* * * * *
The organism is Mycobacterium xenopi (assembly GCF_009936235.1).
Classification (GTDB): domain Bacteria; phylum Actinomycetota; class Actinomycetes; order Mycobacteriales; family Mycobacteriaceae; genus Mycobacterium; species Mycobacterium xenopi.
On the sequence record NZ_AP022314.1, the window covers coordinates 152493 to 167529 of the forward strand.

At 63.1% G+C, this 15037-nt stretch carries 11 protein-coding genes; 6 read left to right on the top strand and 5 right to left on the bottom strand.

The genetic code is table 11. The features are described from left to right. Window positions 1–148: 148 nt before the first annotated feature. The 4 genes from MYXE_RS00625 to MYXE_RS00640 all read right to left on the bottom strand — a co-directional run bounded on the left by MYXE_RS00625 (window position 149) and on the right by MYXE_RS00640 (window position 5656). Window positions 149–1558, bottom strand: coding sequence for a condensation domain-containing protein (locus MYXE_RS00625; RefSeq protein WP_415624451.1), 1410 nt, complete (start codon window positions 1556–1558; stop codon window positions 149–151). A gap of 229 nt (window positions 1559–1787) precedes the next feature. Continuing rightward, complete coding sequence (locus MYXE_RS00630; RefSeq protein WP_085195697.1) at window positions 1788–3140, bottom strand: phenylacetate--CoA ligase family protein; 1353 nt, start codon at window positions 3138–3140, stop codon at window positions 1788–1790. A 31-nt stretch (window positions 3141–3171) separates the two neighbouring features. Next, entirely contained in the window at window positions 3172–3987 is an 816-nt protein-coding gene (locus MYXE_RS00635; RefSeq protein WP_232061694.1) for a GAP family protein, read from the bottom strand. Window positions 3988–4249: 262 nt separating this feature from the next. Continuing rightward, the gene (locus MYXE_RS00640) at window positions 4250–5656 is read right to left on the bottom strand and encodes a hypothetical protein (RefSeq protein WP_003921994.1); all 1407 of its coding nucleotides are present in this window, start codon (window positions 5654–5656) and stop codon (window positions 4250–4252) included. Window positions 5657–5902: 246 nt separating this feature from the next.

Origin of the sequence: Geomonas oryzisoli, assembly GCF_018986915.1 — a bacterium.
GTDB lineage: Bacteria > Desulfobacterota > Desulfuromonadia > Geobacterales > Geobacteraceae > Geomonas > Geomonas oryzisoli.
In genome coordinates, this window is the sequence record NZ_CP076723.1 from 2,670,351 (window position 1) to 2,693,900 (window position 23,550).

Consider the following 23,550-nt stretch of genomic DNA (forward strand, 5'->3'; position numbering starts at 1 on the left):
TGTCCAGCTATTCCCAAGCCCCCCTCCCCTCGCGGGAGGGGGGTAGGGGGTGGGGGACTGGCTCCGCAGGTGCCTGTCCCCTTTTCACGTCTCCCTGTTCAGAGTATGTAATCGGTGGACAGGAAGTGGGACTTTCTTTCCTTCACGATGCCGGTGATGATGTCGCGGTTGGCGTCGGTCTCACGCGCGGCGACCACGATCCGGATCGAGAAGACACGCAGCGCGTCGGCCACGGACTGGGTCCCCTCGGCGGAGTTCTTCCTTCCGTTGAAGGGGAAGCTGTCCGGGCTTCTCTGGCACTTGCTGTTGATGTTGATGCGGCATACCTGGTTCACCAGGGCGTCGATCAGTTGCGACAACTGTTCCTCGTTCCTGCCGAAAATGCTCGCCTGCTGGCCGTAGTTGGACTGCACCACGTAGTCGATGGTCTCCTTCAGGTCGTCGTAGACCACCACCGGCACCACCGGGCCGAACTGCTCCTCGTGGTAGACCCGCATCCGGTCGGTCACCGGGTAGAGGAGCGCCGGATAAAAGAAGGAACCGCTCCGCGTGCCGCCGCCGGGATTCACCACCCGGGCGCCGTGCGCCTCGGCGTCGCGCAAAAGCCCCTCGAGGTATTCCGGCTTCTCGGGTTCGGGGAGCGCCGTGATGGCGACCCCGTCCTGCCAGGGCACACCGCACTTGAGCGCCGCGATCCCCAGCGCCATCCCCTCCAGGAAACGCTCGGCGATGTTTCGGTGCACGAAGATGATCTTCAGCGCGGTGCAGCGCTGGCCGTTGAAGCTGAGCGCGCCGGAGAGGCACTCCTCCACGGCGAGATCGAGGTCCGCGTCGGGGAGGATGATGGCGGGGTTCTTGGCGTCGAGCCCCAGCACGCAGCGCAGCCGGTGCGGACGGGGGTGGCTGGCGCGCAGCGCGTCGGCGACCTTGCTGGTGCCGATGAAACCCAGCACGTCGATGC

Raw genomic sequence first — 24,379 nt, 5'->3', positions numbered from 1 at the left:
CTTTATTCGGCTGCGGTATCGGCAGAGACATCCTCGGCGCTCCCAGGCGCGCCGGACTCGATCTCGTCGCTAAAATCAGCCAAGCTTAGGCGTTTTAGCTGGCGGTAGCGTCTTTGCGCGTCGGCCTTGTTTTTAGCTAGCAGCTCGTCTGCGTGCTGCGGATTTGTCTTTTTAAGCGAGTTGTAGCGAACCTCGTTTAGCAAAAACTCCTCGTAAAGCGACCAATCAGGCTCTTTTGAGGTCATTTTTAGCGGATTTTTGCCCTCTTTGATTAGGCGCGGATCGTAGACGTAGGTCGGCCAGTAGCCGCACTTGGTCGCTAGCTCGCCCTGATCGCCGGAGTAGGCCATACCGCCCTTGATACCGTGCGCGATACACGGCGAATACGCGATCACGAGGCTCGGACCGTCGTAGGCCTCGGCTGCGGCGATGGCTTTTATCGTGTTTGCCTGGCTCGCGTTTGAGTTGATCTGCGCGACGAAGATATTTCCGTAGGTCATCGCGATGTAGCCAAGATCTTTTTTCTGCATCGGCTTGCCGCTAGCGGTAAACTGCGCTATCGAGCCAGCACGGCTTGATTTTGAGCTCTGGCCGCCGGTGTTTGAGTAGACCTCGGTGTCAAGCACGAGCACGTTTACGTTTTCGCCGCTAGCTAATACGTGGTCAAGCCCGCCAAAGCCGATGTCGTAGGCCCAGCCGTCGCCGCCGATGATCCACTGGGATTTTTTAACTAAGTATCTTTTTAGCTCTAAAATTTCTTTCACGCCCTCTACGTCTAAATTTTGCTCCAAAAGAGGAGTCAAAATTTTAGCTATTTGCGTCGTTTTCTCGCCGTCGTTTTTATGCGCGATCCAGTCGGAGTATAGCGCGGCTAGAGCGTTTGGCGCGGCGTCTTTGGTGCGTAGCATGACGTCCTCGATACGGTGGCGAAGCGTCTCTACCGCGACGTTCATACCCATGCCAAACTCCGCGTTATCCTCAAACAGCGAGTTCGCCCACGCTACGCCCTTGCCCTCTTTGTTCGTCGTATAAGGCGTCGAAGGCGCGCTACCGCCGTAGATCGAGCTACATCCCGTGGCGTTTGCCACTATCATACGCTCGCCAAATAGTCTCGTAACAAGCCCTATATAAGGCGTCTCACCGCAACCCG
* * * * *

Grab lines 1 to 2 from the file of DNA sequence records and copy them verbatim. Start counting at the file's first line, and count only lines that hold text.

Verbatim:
The organism is Mycobacterium xenopi (assembly GCF_009936235.1).
Classification (GTDB): domain Bacteria; phylum Actinomycetota; class Actinomycetes; order Mycobacteriales; family Mycobacteriaceae; genus Mycobacterium; species Mycobacterium xenopi.